On February 10, 2016, Tobaccoville filed a complaint in this Court seeking declaratory and injunctive relief.[6] In its complaint, Tobaccoville asserts, among other allegations, that denial or revocation of its permit will cause irreparable harm; that it need not exhaust administrative remedies due to unconstitutional restrictions on its ability to develop a record in the contested administrative proceeding; that TTB’s attempts to force Tobaccoville to reapply for a new permit unconstitutionally realign the burden of proof for a revocation proceeding; that TTB’s interpretation of the relevant statutes and regulations concerning tobacco import permits is unconstitutional; that TTB’s actions constitute a taking without compensation and thereby violate Tobaccoville’s due process rights; and that TTB’s implementation of the temporary regulation in August 2013 without notice and public comment violates section 553 of the Administrative Procedures Act.[7] Tobaccoville asks the Court (1) to enjoin the pending administrative action from proceeding unless and until Tobaccoville is afforded the opportunity to develop the record through adequate discovery, and (2) to declare that Tobaccoville’s current permit (the one issued in January 2006) remains in full force and effect.[8]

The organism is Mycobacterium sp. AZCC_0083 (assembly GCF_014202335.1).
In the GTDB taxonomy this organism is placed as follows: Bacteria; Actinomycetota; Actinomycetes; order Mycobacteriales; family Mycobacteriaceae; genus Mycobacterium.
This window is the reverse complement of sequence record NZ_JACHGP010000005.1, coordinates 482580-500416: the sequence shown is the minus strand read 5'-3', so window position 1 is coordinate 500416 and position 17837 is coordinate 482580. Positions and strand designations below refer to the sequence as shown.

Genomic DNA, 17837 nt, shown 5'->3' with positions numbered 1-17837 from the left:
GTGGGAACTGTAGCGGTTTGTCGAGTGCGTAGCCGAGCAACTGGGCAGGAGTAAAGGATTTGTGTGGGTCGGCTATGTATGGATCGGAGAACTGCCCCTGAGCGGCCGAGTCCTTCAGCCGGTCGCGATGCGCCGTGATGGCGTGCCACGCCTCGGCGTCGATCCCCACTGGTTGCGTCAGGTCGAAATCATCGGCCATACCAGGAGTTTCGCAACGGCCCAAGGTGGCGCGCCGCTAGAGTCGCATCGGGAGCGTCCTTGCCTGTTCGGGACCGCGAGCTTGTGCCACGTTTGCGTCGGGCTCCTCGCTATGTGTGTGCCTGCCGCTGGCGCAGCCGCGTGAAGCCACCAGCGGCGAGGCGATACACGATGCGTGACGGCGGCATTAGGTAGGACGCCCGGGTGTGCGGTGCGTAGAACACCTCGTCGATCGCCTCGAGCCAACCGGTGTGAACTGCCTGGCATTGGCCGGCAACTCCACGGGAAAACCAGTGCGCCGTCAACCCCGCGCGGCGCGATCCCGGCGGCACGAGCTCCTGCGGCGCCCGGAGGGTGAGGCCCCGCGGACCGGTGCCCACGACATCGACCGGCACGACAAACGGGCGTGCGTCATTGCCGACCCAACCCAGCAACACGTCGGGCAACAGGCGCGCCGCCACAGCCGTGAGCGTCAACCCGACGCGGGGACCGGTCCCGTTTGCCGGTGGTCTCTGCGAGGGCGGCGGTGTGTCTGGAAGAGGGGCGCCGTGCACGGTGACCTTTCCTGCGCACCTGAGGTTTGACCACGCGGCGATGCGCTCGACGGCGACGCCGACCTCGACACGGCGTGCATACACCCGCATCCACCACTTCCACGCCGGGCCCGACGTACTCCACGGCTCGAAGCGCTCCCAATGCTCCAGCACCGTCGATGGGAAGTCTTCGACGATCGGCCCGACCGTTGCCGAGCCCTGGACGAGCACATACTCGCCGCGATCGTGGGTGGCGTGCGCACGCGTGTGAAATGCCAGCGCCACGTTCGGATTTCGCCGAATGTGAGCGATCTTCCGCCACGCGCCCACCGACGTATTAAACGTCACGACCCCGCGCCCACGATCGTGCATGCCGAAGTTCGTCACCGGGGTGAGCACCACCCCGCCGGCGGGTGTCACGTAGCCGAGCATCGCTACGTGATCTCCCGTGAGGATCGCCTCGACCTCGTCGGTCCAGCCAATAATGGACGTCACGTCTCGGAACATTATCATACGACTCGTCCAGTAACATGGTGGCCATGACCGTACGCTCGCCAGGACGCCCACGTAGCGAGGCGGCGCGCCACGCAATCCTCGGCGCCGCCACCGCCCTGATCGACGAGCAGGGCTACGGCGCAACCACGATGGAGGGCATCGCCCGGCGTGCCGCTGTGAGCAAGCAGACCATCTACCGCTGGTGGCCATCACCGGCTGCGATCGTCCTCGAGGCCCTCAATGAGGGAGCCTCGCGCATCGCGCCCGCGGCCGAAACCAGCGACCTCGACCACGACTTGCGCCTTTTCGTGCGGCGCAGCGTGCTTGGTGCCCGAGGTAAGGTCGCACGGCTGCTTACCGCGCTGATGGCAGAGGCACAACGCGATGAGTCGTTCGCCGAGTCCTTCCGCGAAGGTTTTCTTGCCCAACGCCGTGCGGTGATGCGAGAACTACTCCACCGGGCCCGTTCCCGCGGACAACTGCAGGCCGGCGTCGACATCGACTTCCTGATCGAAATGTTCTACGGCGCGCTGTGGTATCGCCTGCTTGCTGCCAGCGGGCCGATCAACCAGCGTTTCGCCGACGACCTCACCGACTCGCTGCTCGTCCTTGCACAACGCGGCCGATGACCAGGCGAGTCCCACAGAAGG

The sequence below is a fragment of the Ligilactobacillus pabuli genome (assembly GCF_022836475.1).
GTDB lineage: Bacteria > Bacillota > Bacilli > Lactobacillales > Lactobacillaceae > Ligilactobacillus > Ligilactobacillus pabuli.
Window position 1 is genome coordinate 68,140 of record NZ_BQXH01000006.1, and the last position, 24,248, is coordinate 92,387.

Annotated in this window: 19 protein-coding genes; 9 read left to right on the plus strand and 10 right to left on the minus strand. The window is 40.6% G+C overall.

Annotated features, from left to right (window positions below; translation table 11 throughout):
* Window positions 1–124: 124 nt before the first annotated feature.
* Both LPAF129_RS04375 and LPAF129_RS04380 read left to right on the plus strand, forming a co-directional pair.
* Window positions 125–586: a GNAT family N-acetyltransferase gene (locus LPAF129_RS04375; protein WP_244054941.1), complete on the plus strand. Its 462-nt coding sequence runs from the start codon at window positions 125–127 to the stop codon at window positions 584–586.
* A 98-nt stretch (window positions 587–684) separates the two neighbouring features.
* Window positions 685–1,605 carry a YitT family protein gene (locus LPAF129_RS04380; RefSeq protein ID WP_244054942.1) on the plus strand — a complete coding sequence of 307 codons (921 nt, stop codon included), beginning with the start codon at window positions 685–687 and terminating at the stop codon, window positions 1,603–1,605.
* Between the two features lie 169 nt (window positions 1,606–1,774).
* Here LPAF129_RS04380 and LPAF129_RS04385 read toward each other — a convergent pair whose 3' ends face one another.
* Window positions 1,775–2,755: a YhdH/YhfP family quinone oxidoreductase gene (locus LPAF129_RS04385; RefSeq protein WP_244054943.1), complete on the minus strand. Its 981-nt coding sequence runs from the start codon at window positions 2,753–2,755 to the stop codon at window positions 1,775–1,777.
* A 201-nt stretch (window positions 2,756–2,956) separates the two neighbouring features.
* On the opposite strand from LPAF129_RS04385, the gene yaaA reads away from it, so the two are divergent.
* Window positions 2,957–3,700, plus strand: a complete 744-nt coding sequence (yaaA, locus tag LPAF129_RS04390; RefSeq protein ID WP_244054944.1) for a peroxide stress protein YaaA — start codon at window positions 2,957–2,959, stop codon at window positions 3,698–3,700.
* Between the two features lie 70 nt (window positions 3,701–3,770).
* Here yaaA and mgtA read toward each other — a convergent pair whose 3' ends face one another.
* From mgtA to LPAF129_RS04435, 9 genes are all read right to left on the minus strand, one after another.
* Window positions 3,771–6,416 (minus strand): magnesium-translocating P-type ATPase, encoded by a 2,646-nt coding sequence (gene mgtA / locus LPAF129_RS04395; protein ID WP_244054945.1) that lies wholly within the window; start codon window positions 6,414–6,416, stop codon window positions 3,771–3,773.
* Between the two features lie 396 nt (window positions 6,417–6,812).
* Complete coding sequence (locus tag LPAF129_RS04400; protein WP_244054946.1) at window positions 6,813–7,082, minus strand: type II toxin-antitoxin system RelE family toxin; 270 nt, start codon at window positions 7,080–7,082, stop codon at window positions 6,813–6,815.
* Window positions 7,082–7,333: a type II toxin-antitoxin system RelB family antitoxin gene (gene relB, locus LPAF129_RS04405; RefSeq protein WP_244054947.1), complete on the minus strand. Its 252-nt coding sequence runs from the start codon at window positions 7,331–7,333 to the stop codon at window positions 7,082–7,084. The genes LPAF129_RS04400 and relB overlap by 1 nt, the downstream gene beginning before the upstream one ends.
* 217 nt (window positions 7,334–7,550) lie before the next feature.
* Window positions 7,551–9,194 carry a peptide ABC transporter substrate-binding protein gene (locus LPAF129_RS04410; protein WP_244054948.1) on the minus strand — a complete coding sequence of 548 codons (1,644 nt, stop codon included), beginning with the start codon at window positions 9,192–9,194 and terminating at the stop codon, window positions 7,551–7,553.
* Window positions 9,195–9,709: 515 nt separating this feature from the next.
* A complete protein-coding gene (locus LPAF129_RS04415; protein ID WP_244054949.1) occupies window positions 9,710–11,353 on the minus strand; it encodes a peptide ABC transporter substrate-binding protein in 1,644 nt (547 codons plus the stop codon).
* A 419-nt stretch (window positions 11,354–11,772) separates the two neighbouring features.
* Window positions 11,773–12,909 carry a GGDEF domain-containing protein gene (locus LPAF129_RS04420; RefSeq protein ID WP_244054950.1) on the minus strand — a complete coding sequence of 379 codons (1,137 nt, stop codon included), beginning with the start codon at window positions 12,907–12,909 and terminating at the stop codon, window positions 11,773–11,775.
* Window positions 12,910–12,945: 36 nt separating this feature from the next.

On February 12, 2016, the administrative law judge issued an order denying Tobaccoville’s motion to compel discovery. The administrative law judge found that the motion to compel was untimely and that Tobaccoville failed to show good cause to excuse its tardiness; thus, the judge declined to reopen discovery.[9] On February 23, 2016, the administrative law judge issued an order denying Tobaccoville’s and TTB’s cross-motions for summary judgment without ...